Oxford Times 26 Sept. ’03
Don’t let the rather academic title Modus Phantasticus put you off. The new CD (Signum SIGCD041) from the Oxford group Charivari Agréable contains much that is far from being dry as dust. Charivari bases itself on the many members of the viol family, ranging from the treble to the seven-stringed bass viol, plus harpsichord, organ, lute, guitar and theorbo. The three permanent members of the group, Susanne Heinrich, Kah-Ming Ng, and Lynda Sayce, are here augmented by Reiko Ichise,
Asako Morikawa, and Susanna Pell.
Arrangements of music by J.S. Bach top and tail the disc, with several of Bach’s contemporaries providing the meat in the sandwich. There are well known names: Pachelbel contributes a most attractive Ciaccona for solo harpsichord. But how much do you know of Funck, Fux and Schenck? Talking to Charivari leader Kah-Ming Ng for The Oxford Times a couple of months ago, his enthusiasm for unusual programme building shone through. He has a ball here — and is it entirely coincidental that two of the most invigorating pieces are by composers (Hesse and Funck) who, the comprehensive sleeve notes tell us, led distinctly colourful private lives? Admittedly Kah-Ming slightly shoots himself in the foot by beginning with Bach’s Erbarm dich mein (BWV 721), thereby demonstrating in five seconds flat why Johann Sebastian stood head and shoulders above all around
him, but Charivari’s sheer musicality makes a great case for the other many and varied tracks on this CD.
3MBS FM, Melbourne
… these arrangements go beyond merely extending an available repertoire or recreating the spirit of the age, they allow us to hear things in the music we may otherwise miss … as soon as I listened to it, I thought ‘that really does work’. It’s amazing: it has certainly convinced me. This new disc is a real winner. I absolutely loved it. It’s 75 minutes of glorious music, and when it finished, I listened to the whole thing all over again — I can’t recommend it anymore than that.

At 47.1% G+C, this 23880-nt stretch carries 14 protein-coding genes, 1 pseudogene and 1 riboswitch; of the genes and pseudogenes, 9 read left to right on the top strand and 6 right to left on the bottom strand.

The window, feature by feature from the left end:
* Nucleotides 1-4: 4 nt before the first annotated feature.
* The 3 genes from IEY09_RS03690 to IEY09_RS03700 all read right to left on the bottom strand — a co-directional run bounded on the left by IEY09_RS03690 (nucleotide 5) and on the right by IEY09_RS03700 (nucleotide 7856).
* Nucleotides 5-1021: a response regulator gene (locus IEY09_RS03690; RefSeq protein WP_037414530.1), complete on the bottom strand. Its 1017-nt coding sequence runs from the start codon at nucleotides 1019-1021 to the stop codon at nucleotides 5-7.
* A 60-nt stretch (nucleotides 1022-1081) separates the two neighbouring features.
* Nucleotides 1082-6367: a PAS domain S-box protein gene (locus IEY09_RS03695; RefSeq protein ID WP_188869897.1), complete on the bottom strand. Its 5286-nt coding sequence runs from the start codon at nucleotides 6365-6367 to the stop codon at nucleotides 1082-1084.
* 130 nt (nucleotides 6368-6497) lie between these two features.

With regards to the production and execution of arrangements, viol ensembles tend to remain in the background, as opposed to saxophone quartets, flute sextets or cello octets. But there are no historical reasons for such a self-inflicted restriction of only performing music originally intended for viols. In the heyday of viol playing, there were countless arrangements of vocal and instrumental pieces, mostly intended for domestic use. Often a possible arrangement for viol consort was recommended in the title page of a collection of keyboard works.
Charivari Agreable's CD entitled Modus Phantasticus consists of a number of arrangements, of which some are created by the group itself. Both arrangements as well as original works are gems, and the standard of the group's playing is so high that the result is simply sensational.
The arrangements of Bach's organ pieces and preludes work extremely well, causing the risk that even viol purists might be infected by consort fever. My top favourites are In dir ist Freude BWV 615 and Das alte Jahr vergangen ist BWV 614. Some would perhaps prefer to hear the concerto for 4 violins by Telemann in the original version, but the transcription for viols exudes a special exotic flair. Telemann's texture is so viol-friendly that at no point does one get the impression that the piece was arranged at all.
Apart from polyphonic discoveries there are also soloistic highlights of extraordinary quality. After the cantus firmus in the 1 st pieceErbarm Dich mein BWV 721 the ear is drawn to Baudringer's Sonata and the pop-like Paysan en Rondeau by Hesse. After some searching in the booklet for the identity of a particularly expressive and virtuosic, even heavenly, player, the question is answered: Susanne Heinrich.
Of definite musical worth and also excellently performed are the suite from Stricturae Viola di Gambicae by Funck and an authentic arrangement of a solo sonata by Schenck for 2 viols and b.c., arranged by a London apothecary, thus making the difficult, but obviously popular piece manageable for amateurs. A welcome change in sound and instrumentation comes from two keyboard pieces by Pachelbel and Böhm. The most difficult part for the excellent musicians was obviously to put the varied 'menu dégustation' into a convincing order.
Altogether this CD is an excellent advertisement for the endless possibilities the viol has as regards expressiveness and flexibility, and for the 'phantastic' German polyphony. Be warned against serious addiction!